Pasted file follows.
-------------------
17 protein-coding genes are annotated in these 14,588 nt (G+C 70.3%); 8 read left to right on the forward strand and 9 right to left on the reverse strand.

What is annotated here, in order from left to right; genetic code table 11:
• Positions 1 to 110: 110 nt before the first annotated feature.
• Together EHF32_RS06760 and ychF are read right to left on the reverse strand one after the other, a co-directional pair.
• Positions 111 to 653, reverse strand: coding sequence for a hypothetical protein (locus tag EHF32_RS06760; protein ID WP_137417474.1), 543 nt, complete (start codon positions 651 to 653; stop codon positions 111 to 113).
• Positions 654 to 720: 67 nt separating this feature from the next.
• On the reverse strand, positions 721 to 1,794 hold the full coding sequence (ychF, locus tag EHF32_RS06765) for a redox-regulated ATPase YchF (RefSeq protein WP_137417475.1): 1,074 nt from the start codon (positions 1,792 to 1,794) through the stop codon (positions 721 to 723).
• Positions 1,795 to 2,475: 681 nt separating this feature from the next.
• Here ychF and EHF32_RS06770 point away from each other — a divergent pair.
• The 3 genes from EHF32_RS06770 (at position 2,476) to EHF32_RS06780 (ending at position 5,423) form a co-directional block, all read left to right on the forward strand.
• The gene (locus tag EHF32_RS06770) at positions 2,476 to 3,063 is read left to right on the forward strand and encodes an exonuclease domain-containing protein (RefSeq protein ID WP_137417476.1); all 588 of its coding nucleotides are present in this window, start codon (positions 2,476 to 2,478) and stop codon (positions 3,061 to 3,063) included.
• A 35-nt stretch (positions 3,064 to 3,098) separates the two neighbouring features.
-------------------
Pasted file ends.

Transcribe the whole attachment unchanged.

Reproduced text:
17 protein-coding genes are annotated in these 14,588 nt (G+C 70.3%); 8 read left to right on the forward strand and 9 right to left on the reverse strand.

What is annotated here, in order from left to right; genetic code table 11:
• Positions 1 to 110: 110 nt before the first annotated feature.
• Together EHF32_RS06760 and ychF are read right to left on the reverse strand one after the other, a co-directional pair.
• Positions 111 to 653, reverse strand: coding sequence for a hypothetical protein (locus tag EHF32_RS06760; protein ID WP_137417474.1), 543 nt, complete (start codon positions 651 to 653; stop codon positions 111 to 113).
• Positions 654 to 720: 67 nt separating this feature from the next.
• On the reverse strand, positions 721 to 1,794 hold the full coding sequence (ychF, locus tag EHF32_RS06765) for a redox-regulated ATPase YchF (RefSeq protein WP_137417475.1): 1,074 nt from the start codon (positions 1,792 to 1,794) through the stop codon (positions 721 to 723).
• Positions 1,795 to 2,475: 681 nt separating this feature from the next.
• Here ychF and EHF32_RS06770 point away from each other — a divergent pair.
• The 3 genes from EHF32_RS06770 (at position 2,476) to EHF32_RS06780 (ending at position 5,423) form a co-directional block, all read left to right on the forward strand.
• The gene (locus tag EHF32_RS06770) at positions 2,476 to 3,063 is read left to right on the forward strand and encodes an exonuclease domain-containing protein (RefSeq protein ID WP_137417476.1); all 588 of its coding nucleotides are present in this window, start codon (positions 2,476 to 2,478) and stop codon (positions 3,061 to 3,063) included.
• A 35-nt stretch (positions 3,064 to 3,098) separates the two neighbouring features.